Thursday, July 2, 2009

Day 106 - How to Spatchcock a Chicken, Grilled Spatchcocked Chicken, Grilled Celery Root, Portobello Mushroom, Radicchio, Sweet Potato, and Tomato

As if FNBF weren't fabulous enough, guess what else he comes with? A backyard and a grill! Yes, hidden behind his East Village apartment building is a private garden wonderland of his own creation and curation. When he moved into this rental three years ago, the backyard was one big cement slab, but last summer he sledgehammered it to death, carried away the rubble, and brought the soil back to life, and now it's a veritable forest/English garden. (I'm just realizing I have no pictures of the garden to display... next time.)

How to Spatchcock a Chicken (p. 113)

OK, some words are just too interesting, and spatchcock is one of them. Martha speculates on the origin of it, but I'd rather use my own imagination.

For some reason, I had imagined that this was going to be a really complicated procedure, with lots of deboning, but then when I actually read the instructions and did it, it took about a minute and couldn't have been easier. All you're doing is cutting the back from a chicken and flattening it out, so that it will cook evenly on the grill. 1-2-3 done.

Jeff: A
Martha: A

Grilled Spatchcocked Chicken (p. 167)

I do love a brine, yes I do. Having brined a few Thanksgiving turkeys and a chicken or two, I'm here to say that the enhancement in taste can't be beat. Why does so much flavor come from a simple salt and sugar soak? I don't know, but trust me, it's worth the time and effort! (especially with turkey)

This brine is quick and easy, particularly now that I have my new microplane grater to zest a lemon and an orange in no time! :-) I chose to let it brine in the refrigerator for three hours, but you can also do it for one hour sitting out.

We did run into a little problem when grilling time came around. First of all, the chicken starts skin side down, covered by a pan filled with bricks to weigh it down, and after 8-10 minutes, the chicken is supposed to release itself easily to be flipped. Well, it did no such thing. The skin was holding on for dear life. Two theories: 1) sometimes skin just sticks (especially when it's being pressed into the grill with a weighted pan), or 2) the grill wasn't hot enough and the chicken wasn't as cooked as it needed to be to release itself.

I put forth theory #2 because it became clear later in the cooking process that the chicken wasn't done when it "should" have been. (Again, my crazy timings aren't matching up with Martha's.) We left it on a good 15-20 minutes longer than she said, and it turned out to be cooked just right. So who knows... grill temperatures are impossible to keep constant.

I felt like I had to mention the skin thing because in the pictures, it's clear that something happened there, and I wanted you to know what it was.

Meanwhile, the chicken is DELICIOUS! There's a sweet glaze that gets brushed on a few times after the chicken's been flipped, and it's fab. And the brine gives the meat great flavor. My chicken needed no seasoning on the plate.

I should add that we ate that whole chicken ourselves. So much for "serves 5."

This is a GREAT way to grill chicken, so much better than chicken parts, and only a little more complicated. Totally worth it!

Jeff: A
Martha: A

Grilled Celery Root (p. 349)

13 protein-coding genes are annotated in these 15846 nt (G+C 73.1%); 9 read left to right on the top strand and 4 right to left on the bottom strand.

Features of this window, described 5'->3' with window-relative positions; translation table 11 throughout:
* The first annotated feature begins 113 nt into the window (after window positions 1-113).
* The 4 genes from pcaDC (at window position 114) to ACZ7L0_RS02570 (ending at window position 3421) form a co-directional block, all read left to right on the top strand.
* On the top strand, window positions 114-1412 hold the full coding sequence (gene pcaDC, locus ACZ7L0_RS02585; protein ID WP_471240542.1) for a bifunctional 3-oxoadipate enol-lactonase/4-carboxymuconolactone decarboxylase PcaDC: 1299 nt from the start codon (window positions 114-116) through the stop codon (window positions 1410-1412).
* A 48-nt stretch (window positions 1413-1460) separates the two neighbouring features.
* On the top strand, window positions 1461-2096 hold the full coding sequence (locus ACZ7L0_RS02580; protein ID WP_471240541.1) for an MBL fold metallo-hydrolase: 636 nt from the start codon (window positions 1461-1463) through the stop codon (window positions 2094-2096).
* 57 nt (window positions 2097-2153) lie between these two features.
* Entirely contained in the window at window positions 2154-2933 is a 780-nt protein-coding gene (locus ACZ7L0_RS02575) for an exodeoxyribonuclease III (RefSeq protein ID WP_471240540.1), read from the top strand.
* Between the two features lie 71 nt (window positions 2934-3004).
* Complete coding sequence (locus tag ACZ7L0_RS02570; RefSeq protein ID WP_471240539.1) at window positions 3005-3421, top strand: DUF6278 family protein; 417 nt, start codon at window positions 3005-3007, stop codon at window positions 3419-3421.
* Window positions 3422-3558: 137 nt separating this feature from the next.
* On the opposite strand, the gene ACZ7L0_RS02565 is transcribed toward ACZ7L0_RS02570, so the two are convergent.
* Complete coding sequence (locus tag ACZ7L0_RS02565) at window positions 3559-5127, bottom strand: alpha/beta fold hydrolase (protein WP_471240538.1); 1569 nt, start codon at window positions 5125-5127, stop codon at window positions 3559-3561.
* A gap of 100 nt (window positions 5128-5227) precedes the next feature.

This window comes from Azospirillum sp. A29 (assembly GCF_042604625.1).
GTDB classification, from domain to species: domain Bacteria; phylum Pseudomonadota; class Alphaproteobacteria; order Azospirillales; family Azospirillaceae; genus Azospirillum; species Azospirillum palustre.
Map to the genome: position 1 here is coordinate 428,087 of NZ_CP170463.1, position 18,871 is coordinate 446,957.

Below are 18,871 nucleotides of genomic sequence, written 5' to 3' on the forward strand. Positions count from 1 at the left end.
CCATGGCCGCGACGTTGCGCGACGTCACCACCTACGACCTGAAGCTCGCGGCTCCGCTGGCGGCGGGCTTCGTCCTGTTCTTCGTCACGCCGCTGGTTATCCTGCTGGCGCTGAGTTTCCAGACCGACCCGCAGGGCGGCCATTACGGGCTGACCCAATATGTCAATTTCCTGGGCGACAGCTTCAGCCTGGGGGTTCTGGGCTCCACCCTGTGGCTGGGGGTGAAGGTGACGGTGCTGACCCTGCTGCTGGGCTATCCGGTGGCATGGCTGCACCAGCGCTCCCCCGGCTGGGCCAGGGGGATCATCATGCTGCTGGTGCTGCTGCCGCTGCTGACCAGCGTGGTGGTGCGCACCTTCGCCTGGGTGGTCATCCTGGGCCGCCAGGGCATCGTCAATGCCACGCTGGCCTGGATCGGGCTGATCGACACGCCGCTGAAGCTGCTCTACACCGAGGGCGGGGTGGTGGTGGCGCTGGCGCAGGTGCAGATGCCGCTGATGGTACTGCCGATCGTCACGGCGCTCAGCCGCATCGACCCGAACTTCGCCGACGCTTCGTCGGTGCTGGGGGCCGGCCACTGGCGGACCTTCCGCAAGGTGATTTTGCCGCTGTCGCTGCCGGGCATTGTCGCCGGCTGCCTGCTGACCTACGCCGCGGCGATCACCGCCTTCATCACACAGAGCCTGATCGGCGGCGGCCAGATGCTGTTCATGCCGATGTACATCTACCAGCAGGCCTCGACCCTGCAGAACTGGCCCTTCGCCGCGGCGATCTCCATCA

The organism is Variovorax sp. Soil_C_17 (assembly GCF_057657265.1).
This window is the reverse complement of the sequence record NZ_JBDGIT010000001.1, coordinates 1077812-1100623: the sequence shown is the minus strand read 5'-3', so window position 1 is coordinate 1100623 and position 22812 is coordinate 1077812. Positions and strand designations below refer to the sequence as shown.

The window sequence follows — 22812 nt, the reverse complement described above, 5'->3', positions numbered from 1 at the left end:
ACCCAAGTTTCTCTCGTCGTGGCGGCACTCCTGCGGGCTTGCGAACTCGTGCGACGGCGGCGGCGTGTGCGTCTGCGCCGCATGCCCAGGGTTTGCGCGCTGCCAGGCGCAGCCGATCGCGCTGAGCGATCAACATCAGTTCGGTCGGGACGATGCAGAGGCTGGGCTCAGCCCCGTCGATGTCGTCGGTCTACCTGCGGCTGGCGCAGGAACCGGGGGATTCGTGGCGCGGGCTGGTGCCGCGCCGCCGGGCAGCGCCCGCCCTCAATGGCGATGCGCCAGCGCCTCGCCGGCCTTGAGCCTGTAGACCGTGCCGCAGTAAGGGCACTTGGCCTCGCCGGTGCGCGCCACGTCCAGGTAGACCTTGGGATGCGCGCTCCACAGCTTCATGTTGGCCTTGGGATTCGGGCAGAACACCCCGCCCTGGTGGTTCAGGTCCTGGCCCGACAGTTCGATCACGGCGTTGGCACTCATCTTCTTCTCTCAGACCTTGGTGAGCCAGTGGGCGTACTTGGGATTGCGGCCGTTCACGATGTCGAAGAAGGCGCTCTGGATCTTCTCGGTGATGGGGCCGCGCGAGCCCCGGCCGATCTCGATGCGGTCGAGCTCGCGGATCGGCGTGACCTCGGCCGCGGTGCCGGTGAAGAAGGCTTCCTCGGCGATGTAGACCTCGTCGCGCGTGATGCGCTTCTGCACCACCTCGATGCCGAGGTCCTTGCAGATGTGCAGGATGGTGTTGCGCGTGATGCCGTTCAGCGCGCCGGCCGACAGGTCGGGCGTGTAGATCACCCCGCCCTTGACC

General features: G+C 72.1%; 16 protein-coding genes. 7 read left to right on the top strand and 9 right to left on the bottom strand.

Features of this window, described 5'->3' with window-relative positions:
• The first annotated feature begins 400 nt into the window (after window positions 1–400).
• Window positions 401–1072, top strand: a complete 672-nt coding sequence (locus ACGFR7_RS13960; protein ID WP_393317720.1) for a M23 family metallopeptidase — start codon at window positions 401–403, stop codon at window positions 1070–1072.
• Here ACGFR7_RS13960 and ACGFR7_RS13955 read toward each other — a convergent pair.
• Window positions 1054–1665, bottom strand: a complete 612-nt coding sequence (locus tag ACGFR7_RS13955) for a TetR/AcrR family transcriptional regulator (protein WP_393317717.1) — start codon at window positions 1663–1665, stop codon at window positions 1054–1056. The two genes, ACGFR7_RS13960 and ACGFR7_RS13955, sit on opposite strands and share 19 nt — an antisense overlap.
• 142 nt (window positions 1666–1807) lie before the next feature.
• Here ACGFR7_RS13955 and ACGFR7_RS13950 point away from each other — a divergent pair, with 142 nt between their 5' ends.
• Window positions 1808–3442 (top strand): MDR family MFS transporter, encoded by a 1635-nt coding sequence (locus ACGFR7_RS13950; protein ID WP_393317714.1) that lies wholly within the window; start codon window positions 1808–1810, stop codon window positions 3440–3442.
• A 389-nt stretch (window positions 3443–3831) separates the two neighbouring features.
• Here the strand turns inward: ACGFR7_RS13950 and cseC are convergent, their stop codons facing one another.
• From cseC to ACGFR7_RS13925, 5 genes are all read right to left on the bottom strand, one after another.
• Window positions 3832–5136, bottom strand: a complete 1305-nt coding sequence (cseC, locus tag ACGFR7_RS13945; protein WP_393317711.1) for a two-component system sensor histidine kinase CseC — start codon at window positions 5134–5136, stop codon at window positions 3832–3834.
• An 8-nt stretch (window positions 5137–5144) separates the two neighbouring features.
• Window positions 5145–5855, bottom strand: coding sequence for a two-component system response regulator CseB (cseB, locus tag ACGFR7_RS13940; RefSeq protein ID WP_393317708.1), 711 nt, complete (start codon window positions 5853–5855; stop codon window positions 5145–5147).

Having experienced Celery Root when I made the Puree, I thought I knew my way around it. Well, color me wrong. I peeled that bad boy, and it is not an easy job to peel a celery root. They're knobby and dirty, with lots of nooks and crannies. And I thought I did a pretty good job.

Then we parboiled them, which was fine. But we tasted a par-boiled piece, and it had a very fibrous outer layer to it. This fibrousness only got worse as the pieces were grilled. By the time it was served, the vast perimeter of each piece was like an inedible crust, which we had to nibble around. Which was too bad, because the celery root was delicious.

I wonder if I should have peeled it more deeply... possibly, but I peeled it the same way when I did the puree, and I don't remember it ever being this thready and thistly. Or maybe it was a strangely fibrous specimen. In any case, great taste, weird consistency.

Jeff: A- (Just in case I did something wrong...)
Martha: A

Grilled Portobello Mushroom (p. 350)

Yum! Meaty and dense and delicious, perfect for grilling, no muss, no fuss, just yummy, bringing out the absolute best of the mushroom flavor.

Jeff: A
Martha: A

Grilled Radicchio (p. 350)

I loved this, FNBF not so much. But I think it has to do with your affection for radicchio to begin with. (I love it, FNBF not so much.) Grilling it gives it a kind of smoky flavor, but it's not soggy, like it gets when it's braised. I prefer the grilled version much more than a vinegary braise. I'd do this again.

Jeff: A
Martha: A

Grilled Sweet Potato (p. 350)

Wonderful. Simple. Delicious. Exactly what you'd expect. I'm surprised Martha says 2-4 minutes each side, because ours took considerably more time than that. But all our food did, so why am I surprised?

Jeff: A
Martha: A

Grilled Tomato (p. 350)

Eh. Just OK. This has so much more to do with me than the recipe. I've never enjoyed grilled/stewed/broiled tomatoes. I will say this, though. It's the first tomato I've eaten this season that had a good tomato taste.

FNBF thought this could have used another flavor... That might have made it more appealing to me... a splash of balsamic?

Jeff: A
Martha: A

Until we eat again....

It's a festival of grilled veggies, with a splayed chicken in the middle!

Weird lighting, but you can see our sweet bird and a little bit of FNBF's lovely garden.

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